For years, Google has been trying to reduce how much space images take up on the web. Most of those efforts have been based around its proprietary (and largely ignored by non-Google entities) WebP format, but a new project out of the company’s research and open source divisions could help make JPEG images—one of the most common image formats on the planet—up to 35 percent smaller, while retaining their quality.
The project is an image encoder called Guetzli (which is Swiss German for cookie; the project was born out of Google Research’s Zurich office). In addition to making image files that are smaller, Guetzli is also focused on creating images that look better than other compressed images, too.
Check out these comparisons Google offered up to show Guetzli compared to an uncompressed image or an image compressed using the common libjpeg encoder.
In fact, Google claims that its research shows that even when image file sizes are the same (meaning the libjpeg files are encoded in a higher quality setting, resulting in larger file sizes), human raters like the Guetzli images better.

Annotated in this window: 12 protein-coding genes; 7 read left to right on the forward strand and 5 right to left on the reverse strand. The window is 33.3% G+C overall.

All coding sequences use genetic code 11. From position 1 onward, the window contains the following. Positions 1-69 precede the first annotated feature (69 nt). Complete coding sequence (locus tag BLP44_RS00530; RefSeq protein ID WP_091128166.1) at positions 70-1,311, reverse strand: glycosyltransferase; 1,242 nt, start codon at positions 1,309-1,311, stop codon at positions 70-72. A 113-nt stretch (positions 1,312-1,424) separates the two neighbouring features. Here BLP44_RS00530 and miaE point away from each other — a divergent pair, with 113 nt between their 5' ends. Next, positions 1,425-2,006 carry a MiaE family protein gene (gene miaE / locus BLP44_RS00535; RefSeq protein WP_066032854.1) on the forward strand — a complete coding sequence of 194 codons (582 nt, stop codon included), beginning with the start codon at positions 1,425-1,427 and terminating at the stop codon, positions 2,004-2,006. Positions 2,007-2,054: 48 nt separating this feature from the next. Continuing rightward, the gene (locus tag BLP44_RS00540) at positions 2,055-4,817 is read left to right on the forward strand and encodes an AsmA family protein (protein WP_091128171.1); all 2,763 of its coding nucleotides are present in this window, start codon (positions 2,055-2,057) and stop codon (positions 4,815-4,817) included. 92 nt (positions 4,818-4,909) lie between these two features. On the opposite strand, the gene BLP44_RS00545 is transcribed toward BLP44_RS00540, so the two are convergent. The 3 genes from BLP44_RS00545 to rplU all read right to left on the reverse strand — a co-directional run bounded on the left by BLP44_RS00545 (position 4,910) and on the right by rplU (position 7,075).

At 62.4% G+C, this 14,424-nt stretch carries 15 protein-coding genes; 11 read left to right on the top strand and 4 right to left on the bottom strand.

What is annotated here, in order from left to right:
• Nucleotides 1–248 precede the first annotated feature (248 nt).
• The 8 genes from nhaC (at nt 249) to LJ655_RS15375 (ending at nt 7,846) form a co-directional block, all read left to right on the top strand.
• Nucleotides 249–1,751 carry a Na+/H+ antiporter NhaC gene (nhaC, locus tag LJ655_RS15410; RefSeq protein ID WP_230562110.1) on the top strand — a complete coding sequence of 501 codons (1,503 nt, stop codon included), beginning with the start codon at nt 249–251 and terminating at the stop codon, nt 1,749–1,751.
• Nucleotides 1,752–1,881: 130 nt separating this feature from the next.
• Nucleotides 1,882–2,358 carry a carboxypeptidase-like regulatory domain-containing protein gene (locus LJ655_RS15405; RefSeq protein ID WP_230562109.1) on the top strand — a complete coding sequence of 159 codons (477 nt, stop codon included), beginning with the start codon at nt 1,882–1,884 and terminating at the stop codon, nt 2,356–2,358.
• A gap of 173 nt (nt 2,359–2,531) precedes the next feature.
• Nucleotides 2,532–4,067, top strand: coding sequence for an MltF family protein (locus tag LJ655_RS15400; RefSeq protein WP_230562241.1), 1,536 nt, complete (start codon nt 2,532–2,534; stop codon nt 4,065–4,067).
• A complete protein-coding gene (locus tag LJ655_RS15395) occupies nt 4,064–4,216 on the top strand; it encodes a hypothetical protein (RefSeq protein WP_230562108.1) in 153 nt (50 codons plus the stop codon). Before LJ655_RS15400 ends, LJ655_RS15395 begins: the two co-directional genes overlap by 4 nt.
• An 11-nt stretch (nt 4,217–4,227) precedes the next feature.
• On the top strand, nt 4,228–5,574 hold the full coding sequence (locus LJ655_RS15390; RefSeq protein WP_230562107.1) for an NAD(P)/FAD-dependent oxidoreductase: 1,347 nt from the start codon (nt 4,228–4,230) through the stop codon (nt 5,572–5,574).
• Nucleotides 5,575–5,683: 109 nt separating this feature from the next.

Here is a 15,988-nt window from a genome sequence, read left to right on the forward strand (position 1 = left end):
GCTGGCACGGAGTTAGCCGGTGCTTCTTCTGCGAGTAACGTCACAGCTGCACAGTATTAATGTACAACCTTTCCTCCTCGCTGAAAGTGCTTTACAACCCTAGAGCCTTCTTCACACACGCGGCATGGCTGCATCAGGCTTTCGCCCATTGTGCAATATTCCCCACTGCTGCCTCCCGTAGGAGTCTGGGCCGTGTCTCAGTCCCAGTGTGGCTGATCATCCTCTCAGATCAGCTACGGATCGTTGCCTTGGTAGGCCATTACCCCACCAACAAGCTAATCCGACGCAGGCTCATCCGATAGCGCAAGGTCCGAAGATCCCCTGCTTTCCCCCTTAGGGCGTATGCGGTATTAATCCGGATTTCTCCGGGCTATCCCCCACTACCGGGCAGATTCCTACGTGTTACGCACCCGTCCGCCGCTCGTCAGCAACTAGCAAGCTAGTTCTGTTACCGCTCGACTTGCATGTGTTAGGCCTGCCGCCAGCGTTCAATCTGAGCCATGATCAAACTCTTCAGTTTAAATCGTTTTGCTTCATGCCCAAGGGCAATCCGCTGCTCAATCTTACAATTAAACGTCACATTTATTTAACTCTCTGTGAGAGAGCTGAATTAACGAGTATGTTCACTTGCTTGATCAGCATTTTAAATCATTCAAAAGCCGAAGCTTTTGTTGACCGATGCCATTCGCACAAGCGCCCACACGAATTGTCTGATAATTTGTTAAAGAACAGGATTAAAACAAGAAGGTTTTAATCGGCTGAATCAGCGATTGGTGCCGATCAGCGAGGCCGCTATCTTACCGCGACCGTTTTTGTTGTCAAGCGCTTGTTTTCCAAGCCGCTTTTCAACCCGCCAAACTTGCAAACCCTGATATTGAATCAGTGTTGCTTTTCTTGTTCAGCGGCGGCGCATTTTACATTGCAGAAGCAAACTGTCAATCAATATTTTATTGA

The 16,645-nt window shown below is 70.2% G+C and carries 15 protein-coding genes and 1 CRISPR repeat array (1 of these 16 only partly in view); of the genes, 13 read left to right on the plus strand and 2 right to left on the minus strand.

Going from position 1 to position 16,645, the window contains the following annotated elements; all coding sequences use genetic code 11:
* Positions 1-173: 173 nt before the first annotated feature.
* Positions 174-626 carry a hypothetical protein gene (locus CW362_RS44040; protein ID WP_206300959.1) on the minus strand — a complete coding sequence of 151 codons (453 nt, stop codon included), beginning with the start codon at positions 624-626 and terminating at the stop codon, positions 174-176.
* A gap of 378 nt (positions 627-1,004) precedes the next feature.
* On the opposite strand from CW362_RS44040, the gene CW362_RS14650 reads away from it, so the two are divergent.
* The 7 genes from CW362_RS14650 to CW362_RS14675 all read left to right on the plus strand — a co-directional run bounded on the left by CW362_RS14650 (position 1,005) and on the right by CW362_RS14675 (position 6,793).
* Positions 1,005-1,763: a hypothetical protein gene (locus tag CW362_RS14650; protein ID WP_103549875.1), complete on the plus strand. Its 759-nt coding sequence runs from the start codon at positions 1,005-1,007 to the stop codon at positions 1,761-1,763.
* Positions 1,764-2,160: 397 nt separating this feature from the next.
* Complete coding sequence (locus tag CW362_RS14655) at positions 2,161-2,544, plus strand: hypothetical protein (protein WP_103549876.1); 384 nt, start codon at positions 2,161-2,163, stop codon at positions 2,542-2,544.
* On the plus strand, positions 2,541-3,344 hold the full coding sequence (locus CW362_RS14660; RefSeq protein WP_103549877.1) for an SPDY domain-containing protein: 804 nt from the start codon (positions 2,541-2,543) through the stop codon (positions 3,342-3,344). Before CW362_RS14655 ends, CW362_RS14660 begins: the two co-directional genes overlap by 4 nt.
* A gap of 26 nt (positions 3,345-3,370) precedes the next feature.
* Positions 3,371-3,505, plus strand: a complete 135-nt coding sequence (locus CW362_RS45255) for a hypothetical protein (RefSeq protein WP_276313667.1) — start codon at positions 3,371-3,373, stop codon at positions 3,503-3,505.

The more important thing, however, as Ars Technica notes, is that Guetzli works with the web browsers and file formats we already have. Other attempts at making images smaller have all relied on building new image formats that never get broad enough support to actually take off. The beauty of this project is that it creates JPEG images the world already uses.
Google has made the Guetzli encoder open source, and it’s available on Github for anyone to integrate into their own projects or to use on their own. That’s a big deal because right now, many web-based image programs (and even stand alone image processing apps) use the libjpeg encoder because it is free and tends to do a good enough job. If Guetzli does work as well as Google claims, this could potentially be a solid libjpeg replacement for web developers, designers, or photographers. It’ll also be good for regular web users because photos and images will take up less space.
[Google via Ars Technica]